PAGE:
(1) Plug in the target drive and start gparted. Any files present in it are going to be deleted. Find out its /dev/name (you can also use the utility "Disks" for that).
    (2) Unmount all the partitions in your target drive (in case you have mounted partitions)
    (3) Make a new GPT partition table on your target usb drive with gparted
    (4) With gparted, make a 300 MB FAT32 partition, set the flags "boot" and "efi" (or "esp" if "efi" is not there)
    (5) With gparted, make a large partition (at least 8GB, 16 is better) EXT4 and label it "root" (although the label is not necessary)
    (6) With gparted, make a new 1GB swap partition
    (6b) IF you want to use part of your drive for sharing data with Windows, move your partitions to the end of the flash drive (with gparted) and leave the free space for a new NTFS partition (it is better if the NTFS partition is the last to be made, just leave the free space at the beginning for the moment). Windows does not always recognize partitions in a usb drive, it may only recognize the first one (quite erratically).
    (7) Shutdown. Plug your target drive off and plug in your live usb with the Ubuntu flavor you wish to install. Switch on and wait for the live Ubuntu to boot.

    *B: install Ubuntu flavor from live CD*
    The following steps require that you are working from an Ubuntu OS live in your live usb drive. Double check that boot-repair is installed.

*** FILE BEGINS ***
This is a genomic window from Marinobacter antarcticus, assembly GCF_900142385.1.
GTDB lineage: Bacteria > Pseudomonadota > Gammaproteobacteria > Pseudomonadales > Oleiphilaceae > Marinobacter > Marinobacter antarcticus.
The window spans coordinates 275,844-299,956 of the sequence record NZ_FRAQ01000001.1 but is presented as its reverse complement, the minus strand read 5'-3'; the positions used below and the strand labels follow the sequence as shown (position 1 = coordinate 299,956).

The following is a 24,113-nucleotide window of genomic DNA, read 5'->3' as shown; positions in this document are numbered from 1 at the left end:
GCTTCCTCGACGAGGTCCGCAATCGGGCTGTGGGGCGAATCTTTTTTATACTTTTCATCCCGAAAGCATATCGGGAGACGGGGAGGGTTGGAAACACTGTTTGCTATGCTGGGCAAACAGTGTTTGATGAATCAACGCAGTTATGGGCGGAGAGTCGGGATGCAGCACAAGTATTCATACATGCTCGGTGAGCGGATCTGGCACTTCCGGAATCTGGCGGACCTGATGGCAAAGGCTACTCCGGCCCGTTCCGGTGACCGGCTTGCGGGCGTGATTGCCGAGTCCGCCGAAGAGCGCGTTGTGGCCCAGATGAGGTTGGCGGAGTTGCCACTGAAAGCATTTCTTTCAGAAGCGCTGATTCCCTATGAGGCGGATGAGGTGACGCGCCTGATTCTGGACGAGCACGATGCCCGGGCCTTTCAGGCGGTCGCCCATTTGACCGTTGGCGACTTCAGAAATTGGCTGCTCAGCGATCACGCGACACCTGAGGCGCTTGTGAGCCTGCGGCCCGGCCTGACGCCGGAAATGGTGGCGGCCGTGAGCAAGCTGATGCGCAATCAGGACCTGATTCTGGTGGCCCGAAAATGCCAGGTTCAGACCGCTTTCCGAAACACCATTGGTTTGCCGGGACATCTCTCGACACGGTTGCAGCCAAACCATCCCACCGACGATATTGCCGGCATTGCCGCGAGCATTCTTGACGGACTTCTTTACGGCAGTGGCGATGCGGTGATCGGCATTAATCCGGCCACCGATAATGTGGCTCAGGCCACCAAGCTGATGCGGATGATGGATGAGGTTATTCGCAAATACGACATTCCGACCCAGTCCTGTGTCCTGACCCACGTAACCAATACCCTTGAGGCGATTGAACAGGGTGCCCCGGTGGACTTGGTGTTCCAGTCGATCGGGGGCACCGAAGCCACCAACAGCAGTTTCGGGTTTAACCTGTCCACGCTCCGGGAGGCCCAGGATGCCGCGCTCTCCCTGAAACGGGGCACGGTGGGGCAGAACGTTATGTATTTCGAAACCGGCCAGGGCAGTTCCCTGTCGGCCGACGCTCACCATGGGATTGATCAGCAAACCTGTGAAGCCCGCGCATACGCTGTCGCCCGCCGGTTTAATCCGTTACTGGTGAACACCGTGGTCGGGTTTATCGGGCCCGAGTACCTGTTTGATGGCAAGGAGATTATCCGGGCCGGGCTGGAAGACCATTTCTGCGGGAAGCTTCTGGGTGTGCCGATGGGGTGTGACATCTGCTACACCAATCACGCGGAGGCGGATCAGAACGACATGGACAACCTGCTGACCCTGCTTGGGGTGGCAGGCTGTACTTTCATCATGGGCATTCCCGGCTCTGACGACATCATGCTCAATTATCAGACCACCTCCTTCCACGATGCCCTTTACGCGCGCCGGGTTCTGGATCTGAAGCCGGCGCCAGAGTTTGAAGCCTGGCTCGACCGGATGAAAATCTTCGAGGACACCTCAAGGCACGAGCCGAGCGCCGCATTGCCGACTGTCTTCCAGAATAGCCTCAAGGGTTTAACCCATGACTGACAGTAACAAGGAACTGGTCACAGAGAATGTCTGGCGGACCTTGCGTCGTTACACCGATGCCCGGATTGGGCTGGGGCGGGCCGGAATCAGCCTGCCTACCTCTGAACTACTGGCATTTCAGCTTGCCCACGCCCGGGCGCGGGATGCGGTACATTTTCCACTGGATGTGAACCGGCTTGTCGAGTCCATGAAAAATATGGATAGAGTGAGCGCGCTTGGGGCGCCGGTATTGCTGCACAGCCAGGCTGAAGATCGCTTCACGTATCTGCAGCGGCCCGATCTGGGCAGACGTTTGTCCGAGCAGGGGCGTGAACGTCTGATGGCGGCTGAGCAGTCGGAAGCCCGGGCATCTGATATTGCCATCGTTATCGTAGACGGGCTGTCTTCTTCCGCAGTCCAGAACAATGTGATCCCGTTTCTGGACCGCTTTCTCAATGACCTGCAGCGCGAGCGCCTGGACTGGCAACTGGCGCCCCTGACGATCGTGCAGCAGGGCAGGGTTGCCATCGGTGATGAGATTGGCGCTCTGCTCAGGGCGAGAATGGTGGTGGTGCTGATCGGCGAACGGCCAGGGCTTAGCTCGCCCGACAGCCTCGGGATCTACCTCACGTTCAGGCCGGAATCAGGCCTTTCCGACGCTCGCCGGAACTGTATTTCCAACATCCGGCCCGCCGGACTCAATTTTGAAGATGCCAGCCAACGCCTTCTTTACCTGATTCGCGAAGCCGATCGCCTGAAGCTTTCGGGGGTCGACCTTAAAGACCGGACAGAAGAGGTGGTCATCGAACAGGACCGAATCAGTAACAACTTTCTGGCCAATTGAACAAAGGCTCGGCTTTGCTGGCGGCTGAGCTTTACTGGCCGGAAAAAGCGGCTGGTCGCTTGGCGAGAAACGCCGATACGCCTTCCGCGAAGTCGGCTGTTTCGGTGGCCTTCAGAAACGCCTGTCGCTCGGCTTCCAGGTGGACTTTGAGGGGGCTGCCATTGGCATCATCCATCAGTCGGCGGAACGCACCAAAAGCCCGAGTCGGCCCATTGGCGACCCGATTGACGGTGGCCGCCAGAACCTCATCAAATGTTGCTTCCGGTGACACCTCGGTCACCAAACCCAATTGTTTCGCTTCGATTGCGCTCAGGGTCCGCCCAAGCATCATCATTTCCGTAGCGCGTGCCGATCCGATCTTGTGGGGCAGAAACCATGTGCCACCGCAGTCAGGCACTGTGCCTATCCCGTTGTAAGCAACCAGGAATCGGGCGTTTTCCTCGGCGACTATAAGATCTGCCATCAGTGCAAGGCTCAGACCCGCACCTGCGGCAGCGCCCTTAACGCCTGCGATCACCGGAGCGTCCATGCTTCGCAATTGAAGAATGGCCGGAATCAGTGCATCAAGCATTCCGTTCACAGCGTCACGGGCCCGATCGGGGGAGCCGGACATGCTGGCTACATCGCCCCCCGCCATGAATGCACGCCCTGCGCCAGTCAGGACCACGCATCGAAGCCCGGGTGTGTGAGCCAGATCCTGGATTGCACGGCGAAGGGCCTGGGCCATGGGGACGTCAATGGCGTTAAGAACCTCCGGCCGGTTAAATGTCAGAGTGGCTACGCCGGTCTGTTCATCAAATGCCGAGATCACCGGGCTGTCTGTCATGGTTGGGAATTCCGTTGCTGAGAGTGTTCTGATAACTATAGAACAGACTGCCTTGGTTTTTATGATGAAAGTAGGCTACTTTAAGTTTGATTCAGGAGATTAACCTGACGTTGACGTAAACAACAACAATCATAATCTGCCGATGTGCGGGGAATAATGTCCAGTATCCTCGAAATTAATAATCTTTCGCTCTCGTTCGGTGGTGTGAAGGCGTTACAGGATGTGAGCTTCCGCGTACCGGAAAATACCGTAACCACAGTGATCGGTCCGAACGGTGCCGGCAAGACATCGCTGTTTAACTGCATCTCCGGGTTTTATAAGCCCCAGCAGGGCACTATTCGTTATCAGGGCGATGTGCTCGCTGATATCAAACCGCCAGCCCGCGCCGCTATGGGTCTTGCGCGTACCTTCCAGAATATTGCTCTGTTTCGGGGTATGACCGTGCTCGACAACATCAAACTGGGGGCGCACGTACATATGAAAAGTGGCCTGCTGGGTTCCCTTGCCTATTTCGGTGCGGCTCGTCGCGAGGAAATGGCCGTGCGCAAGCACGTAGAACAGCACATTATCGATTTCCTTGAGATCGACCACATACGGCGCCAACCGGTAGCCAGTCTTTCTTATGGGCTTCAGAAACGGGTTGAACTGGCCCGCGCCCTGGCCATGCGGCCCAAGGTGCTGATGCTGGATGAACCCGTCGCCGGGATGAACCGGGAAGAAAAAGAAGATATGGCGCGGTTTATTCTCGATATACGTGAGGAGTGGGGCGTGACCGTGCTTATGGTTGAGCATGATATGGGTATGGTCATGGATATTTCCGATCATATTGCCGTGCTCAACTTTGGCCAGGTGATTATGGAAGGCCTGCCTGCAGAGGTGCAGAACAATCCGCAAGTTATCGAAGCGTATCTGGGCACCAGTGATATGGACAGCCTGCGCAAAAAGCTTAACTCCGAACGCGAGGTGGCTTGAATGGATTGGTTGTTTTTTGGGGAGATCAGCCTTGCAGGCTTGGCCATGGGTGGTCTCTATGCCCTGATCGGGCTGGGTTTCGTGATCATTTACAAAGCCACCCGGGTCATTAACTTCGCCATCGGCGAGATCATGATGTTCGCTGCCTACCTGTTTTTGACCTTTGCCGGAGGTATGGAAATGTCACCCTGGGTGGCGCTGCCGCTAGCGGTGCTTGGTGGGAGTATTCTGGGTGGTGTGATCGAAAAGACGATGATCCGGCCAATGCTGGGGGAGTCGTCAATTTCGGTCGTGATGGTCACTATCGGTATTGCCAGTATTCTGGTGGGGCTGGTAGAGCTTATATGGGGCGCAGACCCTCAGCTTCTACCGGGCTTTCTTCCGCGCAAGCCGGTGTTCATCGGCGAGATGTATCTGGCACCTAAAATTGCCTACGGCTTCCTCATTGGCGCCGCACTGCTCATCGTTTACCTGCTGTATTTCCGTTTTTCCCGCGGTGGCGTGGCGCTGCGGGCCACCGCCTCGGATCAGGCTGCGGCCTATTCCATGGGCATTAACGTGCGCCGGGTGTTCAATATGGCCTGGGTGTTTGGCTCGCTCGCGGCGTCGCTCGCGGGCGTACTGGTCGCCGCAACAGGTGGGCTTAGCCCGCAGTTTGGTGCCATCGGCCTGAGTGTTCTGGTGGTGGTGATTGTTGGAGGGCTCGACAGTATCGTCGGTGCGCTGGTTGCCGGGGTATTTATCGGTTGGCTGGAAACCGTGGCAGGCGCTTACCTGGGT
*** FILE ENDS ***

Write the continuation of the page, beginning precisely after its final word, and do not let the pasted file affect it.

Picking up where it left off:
(1) Plug in your target flash drive and find out its /dev name -- it would probably be /dev/sdc if you have only one internal HDD and you have your live usb on. Let's call it /dev/sdx -- just replace the "x" with the appropriate letter.
    (2) Click the button for installing the OS on your PC.
    (3) Select the language etc. Decide about installation options. When you get to the drive installation window, select "Something else" -- do not choose to install alongside the existing system or to wipe out HDD.
    (4) Select your /dev/sdx1 (the EFI partition: FAT32 300 MB; in case it is given another number, just act on that partition) and press "change"; use it as efi partition -- regrettably, the installer will still install on sda1
    (5) Select your /dev/sdx2, press change, use it as EXT4 partition; mount at "/"
    (6) Select your /dev/sdx3, press change, use it as swap